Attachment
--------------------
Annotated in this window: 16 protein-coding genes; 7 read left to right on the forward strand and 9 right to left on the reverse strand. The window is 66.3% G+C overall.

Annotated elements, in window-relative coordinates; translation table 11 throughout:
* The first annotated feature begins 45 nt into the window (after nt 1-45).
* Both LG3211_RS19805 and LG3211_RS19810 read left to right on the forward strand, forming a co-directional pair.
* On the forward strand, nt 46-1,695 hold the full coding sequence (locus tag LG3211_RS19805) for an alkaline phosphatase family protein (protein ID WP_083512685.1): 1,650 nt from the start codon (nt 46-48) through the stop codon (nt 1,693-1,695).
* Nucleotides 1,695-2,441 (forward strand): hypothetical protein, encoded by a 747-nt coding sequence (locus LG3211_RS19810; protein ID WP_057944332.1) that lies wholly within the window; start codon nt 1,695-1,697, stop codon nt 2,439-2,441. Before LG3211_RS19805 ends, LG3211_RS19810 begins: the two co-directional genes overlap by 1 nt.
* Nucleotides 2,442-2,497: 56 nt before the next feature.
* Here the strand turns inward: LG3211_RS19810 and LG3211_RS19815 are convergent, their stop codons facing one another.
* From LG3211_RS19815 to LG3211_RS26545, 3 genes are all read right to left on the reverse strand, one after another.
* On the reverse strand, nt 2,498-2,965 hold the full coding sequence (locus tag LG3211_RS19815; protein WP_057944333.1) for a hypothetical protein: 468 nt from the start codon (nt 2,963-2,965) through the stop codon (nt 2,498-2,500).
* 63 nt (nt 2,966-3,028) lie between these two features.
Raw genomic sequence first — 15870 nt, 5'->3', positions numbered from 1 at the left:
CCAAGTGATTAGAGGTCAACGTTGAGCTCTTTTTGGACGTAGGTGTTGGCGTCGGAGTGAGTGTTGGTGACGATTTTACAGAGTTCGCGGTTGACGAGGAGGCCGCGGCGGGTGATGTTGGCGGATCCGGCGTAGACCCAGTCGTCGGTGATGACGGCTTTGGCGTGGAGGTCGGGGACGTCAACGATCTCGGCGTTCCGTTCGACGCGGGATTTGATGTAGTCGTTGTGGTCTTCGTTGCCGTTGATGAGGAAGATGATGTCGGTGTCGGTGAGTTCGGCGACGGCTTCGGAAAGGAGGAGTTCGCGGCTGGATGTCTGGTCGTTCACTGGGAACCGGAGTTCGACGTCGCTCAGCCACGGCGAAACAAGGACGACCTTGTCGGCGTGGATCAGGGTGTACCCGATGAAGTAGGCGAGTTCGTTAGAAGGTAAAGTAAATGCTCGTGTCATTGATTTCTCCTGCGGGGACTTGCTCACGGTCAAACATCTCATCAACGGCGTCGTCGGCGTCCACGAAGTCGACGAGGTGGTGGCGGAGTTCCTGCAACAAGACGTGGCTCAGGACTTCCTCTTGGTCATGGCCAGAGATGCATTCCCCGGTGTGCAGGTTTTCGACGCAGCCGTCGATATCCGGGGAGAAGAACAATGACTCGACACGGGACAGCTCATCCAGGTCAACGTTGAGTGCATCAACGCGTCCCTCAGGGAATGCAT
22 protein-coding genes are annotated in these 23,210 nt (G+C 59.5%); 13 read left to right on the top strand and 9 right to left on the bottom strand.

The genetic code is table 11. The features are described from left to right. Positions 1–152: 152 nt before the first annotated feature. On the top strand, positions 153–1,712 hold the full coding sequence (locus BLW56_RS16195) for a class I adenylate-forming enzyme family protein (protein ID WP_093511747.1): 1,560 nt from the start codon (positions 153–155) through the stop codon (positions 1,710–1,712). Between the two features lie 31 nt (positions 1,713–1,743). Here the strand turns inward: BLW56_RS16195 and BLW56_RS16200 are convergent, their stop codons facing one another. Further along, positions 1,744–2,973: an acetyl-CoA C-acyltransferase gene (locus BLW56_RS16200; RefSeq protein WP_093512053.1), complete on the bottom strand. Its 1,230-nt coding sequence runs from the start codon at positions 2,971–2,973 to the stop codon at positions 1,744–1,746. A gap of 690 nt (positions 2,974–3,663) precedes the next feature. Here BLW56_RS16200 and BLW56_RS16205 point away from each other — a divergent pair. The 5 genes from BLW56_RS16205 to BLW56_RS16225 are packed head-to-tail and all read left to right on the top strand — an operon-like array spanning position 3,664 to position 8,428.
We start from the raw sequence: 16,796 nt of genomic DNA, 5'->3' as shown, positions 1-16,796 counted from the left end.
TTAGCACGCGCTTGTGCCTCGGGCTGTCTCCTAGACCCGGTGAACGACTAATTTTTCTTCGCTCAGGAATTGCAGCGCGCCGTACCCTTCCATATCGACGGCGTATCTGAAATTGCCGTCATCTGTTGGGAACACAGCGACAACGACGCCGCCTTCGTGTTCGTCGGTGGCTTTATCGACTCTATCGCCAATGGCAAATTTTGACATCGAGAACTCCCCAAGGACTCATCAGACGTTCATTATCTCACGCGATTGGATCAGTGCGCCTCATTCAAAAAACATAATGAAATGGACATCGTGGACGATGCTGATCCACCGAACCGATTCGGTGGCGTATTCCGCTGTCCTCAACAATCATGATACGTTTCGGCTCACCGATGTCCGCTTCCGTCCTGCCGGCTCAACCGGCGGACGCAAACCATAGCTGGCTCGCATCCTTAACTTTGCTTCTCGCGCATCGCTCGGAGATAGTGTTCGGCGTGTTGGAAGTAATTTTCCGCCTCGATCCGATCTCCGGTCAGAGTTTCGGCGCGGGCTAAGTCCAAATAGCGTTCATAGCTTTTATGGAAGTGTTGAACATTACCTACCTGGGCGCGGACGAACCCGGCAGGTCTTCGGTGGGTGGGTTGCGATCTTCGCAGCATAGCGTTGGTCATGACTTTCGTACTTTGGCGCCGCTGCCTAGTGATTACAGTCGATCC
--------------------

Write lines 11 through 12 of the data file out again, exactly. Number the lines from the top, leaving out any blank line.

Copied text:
* 63 nt (nt 2,966-3,028) lie between these two features.
Raw genomic sequence first — 15870 nt, 5'->3', positions numbered from 1 at the left: